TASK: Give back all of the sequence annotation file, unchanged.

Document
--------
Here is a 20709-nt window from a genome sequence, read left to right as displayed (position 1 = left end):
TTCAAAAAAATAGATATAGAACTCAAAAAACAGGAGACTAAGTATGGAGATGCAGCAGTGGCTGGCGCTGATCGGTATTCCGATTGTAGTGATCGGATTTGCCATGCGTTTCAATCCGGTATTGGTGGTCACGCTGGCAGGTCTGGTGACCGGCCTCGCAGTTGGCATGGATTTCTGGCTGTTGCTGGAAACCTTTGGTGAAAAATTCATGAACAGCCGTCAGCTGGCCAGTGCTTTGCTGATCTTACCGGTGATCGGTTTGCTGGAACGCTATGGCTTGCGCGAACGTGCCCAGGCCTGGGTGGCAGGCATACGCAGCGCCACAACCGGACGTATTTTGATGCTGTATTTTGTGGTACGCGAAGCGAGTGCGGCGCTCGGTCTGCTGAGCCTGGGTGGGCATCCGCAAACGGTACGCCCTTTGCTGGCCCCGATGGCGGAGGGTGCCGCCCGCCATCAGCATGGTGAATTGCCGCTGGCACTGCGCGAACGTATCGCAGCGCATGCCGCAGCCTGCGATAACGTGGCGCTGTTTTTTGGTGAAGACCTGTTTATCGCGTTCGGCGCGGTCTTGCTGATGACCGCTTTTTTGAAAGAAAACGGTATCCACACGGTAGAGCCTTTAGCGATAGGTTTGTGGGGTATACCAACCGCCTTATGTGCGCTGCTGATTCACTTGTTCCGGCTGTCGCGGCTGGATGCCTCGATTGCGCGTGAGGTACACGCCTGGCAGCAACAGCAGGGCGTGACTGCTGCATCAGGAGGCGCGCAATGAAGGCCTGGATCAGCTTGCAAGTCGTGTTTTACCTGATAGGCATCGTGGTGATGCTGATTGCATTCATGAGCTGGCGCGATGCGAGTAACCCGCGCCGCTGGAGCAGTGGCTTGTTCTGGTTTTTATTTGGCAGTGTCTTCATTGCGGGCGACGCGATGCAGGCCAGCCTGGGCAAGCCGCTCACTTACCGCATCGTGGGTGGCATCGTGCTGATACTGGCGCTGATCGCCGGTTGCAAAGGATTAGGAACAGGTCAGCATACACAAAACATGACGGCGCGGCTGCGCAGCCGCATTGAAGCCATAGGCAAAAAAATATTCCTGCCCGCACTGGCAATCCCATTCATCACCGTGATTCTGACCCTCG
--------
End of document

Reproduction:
Here is a 20709-nt window from a genome sequence, read left to right as displayed (position 1 = left end):
TTCAAAAAAATAGATATAGAACTCAAAAAACAGGAGACTAAGTATGGAGATGCAGCAGTGGCTGGCGCTGATCGGTATTCCGATTGTAGTGATCGGATTTGCCATGCGTTTCAATCCGGTATTGGTGGTCACGCTGGCAGGTCTGGTGACCGGCCTCGCAGTTGGCATGGATTTCTGGCTGTTGCTGGAAACCTTTGGTGAAAAATTCATGAACAGCCGTCAGCTGGCCAGTGCTTTGCTGATCTTACCGGTGATCGGTTTGCTGGAACGCTATGGCTTGCGCGAACGTGCCCAGGCCTGGGTGGCAGGCATACGCAGCGCCACAACCGGACGTATTTTGATGCTGTATTTTGTGGTACGCGAAGCGAGTGCGGCGCTCGGTCTGCTGAGCCTGGGTGGGCATCCGCAAACGGTACGCCCTTTGCTGGCCCCGATGGCGGAGGGTGCCGCCCGCCATCAGCATGGTGAATTGCCGCTGGCACTGCGCGAACGTATCGCAGCGCATGCCGCAGCCTGCGATAACGTGGCGCTGTTTTTTGGTGAAGACCTGTTTATCGCGTTCGGCGCGGTCTTGCTGATGACCGCTTTTTTGAAAGAAAACGGTATCCACACGGTAGAGCCTTTAGCGATAGGTTTGTGGGGTATACCAACCGCCTTATGTGCGCTGCTGATTCACTTGTTCCGGCTGTCGCGGCTGGATGCCTCGATTGCGCGTGAGGTACACGCCTGGCAGCAACAGCAGGGCGTGACTGCTGCATCAGGAGGCGCGCAATGAAGGCCTGGATCAGCTTGCAAGTCGTGTTTTACCTGATAGGCATCGTGGTGATGCTGATTGCATTCATGAGCTGGCGCGATGCGAGTAACCCGCGCCGCTGGAGCAGTGGCTTGTTCTGGTTTTTATTTGGCAGTGTCTTCATTGCGGGCGACGCGATGCAGGCCAGCCTGGGCAAGCCGCTCACTTACCGCATCGTGGGTGGCATCGTGCTGATACTGGCGCTGATCGCCGGTTGCAAAGGATTAGGAACAGGTCAGCATACACAAAACATGACGGCGCGGCTGCGCAGCCGCATTGAAGCCATAGGCAAAAAAATATTCCTGCCCGCACTGGCAATCCCATTCATCACCGTGATTCTGACCCTCG